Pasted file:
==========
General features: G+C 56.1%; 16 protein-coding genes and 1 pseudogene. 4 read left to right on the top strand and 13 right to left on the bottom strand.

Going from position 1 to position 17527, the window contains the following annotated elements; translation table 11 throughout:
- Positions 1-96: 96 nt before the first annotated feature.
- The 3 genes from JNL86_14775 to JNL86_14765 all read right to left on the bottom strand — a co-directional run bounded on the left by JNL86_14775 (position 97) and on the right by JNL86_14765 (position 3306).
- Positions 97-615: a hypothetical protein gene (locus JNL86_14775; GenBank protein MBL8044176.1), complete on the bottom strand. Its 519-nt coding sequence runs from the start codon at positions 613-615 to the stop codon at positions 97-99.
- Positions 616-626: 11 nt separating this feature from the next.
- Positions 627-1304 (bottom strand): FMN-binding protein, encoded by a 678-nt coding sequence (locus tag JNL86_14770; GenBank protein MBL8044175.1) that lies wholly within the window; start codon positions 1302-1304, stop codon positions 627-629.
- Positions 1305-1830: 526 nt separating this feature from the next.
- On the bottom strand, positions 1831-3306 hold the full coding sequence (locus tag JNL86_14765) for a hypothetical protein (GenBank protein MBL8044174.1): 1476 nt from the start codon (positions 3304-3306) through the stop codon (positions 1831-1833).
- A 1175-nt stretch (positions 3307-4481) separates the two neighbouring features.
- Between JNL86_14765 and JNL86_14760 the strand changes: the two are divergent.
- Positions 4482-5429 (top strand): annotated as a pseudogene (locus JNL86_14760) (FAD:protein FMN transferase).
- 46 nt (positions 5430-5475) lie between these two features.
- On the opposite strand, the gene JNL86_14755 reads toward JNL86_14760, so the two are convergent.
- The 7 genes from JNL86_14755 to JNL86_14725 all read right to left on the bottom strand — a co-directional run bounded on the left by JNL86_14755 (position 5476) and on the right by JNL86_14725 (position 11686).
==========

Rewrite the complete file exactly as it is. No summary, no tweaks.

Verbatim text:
General features: G+C 56.1%; 16 protein-coding genes and 1 pseudogene. 4 read left to right on the top strand and 13 right to left on the bottom strand.

Going from position 1 to position 17527, the window contains the following annotated elements; translation table 11 throughout:
- Positions 1-96: 96 nt before the first annotated feature.
- The 3 genes from JNL86_14775 to JNL86_14765 all read right to left on the bottom strand — a co-directional run bounded on the left by JNL86_14775 (position 97) and on the right by JNL86_14765 (position 3306).
- Positions 97-615: a hypothetical protein gene (locus JNL86_14775; GenBank protein MBL8044176.1), complete on the bottom strand. Its 519-nt coding sequence runs from the start codon at positions 613-615 to the stop codon at positions 97-99.
- Positions 616-626: 11 nt separating this feature from the next.
- Positions 627-1304 (bottom strand): FMN-binding protein, encoded by a 678-nt coding sequence (locus tag JNL86_14770; GenBank protein MBL8044175.1) that lies wholly within the window; start codon positions 1302-1304, stop codon positions 627-629.
- Positions 1305-1830: 526 nt separating this feature from the next.
- On the bottom strand, positions 1831-3306 hold the full coding sequence (locus tag JNL86_14765) for a hypothetical protein (GenBank protein MBL8044174.1): 1476 nt from the start codon (positions 3304-3306) through the stop codon (positions 1831-1833).
- A 1175-nt stretch (positions 3307-4481) separates the two neighbouring features.
- Between JNL86_14765 and JNL86_14760 the strand changes: the two are divergent.
- Positions 4482-5429 (top strand): annotated as a pseudogene (locus JNL86_14760) (FAD:protein FMN transferase).
- 46 nt (positions 5430-5475) lie between these two features.
- On the opposite strand, the gene JNL86_14755 reads toward JNL86_14760, so the two are convergent.
- The 7 genes from JNL86_14755 to JNL86_14725 all read right to left on the bottom strand — a co-directional run bounded on the left by JNL86_14755 (position 5476) and on the right by JNL86_14725 (position 11686).